Poland hits out at German 'fake news' over mystery fish deaths in river

Discovery of at least 136 tonnes of dead fish in the Oder river has mystified authorities on both sides

Volunteers gather dead fish and snails along the eastern bank of the Oder in Poland. Getty
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The mystery deaths of thousands of fish in the River Oder that separates Germany from Poland has led to allegations of “fake news” flying across the border as authorities in both countries search for answers.

Polish Environment Minister Anna Moskwa hit back at suggestions from Germany that a high level of pesticides in the water might be to blame for poisoning the 866-kilometre river.

Her counterparts in Germany said it was up to Poland, where most of the upstream river lies, to explain how at least 136 tonnes of fish found themselves in unsafe waters.

Some activities such as bathing and fishing have been banned on the river while authorities investigate whether there is any danger to humans.

The wider ecosystem in the Oder, including mussels, molluscs, algae and bacteria, is thought to be threatened by whatever has been killing the fish.

Ms Moskwa said Poland was not responsible for any poisoning or release of dangerous chemicals. “More fake news being circulated in Germany … in Poland, the substances were tested and found to be below the detection limit, so with no effects on fish or other animals,” she said.

A panel of experts from both countries was expected to meet on Monday after scientific studies into the fish deaths.

An institute in Berlin reported that toxins released by certain kinds of algae had been detected in the river, suggesting the cause was man-made because those species would not normally be found in the Oder.

“To occur in large numbers in this area, the species is dependent on salinity levels that can only be produced by industrial discharges,” said researchers at the Leibniz Institute of Freshwater Ecology and Inland Fisheries.

The environment ministry in Brandenburg said it might well be able to establish how the fish died, but that how and why the river was polluted “can only be cleared up by the Polish side”.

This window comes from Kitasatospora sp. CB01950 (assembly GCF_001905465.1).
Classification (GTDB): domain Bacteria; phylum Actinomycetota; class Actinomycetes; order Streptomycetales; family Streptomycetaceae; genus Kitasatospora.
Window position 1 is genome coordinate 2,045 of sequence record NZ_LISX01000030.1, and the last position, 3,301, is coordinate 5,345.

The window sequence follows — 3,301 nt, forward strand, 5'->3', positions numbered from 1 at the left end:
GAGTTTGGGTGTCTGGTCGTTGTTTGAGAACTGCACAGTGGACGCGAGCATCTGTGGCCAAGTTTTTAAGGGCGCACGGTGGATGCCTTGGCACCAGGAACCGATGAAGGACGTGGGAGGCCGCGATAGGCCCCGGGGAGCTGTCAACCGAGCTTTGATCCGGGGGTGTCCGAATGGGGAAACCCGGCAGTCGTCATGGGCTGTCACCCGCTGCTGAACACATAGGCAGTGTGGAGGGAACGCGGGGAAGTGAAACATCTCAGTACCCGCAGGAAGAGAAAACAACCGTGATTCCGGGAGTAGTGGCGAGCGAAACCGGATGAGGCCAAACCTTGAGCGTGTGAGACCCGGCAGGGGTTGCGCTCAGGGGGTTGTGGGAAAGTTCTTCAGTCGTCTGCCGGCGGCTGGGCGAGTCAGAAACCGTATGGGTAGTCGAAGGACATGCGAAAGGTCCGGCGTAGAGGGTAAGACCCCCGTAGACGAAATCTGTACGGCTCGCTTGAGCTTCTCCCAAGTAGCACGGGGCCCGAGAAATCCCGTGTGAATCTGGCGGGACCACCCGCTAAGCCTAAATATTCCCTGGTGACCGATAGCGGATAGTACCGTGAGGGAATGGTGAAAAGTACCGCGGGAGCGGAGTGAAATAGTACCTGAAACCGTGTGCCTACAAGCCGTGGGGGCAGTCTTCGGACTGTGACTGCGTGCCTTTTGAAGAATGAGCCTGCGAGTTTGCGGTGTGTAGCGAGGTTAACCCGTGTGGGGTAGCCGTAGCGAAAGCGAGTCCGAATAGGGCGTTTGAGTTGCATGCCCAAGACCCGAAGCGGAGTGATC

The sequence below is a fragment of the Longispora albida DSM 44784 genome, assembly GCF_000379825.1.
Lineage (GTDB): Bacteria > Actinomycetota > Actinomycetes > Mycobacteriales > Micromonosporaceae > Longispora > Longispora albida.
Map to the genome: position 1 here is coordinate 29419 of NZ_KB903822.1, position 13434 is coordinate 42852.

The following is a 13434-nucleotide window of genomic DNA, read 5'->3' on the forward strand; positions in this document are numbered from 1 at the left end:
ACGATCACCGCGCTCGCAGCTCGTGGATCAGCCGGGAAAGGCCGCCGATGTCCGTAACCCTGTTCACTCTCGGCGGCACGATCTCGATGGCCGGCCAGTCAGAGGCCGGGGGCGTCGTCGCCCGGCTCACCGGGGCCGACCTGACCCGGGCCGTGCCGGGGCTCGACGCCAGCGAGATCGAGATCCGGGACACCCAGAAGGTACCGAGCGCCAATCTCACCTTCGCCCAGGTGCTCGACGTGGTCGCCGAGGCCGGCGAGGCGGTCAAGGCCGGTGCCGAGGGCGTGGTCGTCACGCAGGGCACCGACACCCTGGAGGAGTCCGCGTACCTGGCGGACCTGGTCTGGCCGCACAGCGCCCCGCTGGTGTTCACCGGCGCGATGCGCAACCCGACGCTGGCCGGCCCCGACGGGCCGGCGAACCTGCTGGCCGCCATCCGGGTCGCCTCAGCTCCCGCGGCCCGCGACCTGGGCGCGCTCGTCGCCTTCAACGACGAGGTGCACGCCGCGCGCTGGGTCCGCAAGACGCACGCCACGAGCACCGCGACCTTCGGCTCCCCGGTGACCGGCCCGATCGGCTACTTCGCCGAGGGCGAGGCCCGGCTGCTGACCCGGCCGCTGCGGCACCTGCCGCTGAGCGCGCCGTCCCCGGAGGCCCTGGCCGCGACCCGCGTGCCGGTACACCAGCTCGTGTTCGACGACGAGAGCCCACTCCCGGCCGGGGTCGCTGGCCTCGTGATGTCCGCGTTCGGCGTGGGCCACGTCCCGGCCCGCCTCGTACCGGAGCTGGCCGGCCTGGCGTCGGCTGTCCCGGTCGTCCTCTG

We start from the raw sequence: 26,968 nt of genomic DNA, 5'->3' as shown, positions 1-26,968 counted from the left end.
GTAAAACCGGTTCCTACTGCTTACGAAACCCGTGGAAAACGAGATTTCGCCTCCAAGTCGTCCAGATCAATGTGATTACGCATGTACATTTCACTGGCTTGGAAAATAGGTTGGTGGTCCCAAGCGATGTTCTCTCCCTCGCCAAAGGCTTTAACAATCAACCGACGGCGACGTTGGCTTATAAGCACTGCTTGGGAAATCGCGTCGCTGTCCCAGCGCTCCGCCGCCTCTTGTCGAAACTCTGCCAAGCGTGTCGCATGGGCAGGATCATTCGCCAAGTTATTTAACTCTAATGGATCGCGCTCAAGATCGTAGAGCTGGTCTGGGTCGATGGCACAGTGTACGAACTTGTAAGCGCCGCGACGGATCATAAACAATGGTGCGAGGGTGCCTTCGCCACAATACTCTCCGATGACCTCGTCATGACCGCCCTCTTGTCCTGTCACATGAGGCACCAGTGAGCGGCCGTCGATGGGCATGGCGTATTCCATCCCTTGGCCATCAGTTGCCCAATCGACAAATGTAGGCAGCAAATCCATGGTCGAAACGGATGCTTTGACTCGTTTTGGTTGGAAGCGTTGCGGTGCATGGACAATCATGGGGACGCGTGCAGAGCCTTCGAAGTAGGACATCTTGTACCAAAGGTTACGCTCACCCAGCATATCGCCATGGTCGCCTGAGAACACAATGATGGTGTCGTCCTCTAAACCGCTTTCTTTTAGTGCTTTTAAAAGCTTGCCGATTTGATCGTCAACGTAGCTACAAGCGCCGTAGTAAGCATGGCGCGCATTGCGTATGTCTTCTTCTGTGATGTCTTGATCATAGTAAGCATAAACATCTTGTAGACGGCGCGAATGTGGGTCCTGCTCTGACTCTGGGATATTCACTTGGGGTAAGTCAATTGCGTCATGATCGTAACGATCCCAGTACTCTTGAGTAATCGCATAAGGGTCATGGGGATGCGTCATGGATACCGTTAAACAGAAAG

The death of thousands of fish has led to a swimming and fishing ban while authorities investigate. Getty

One laboratory in Brandenburg found high levels of pesticide between August 7 and 9, around the time the fish deaths were first noticed, leading to Ms Moskwa's rebuttal.

Germany said its own early warning system was in working order but that it had not received an alert from the Polish authorities until August 11, which did not include information about the possible cause of the deaths.

Some activities such as bathing and fishing have been banned on the river while authorities investigate whether there is any danger to humans.

The wider ecosystem in the Oder, including mussels, molluscs, algae and bacteria, is thought to be threatened by whatever has been killing the fish.

Things are little better in western Germany, where the country's longest river, the Rhine, has fallen to critically low water levels because of Europe's summer heatwave and drought.

Freight traffic has been affected along the vital inland shipping lane, deepening Germany's economic woes as energy providers struggle to get coal to power stations.

Europe's waterways hit by heatwave and drought - in pictures

Updated: August 22, 2022, 10:31 AM
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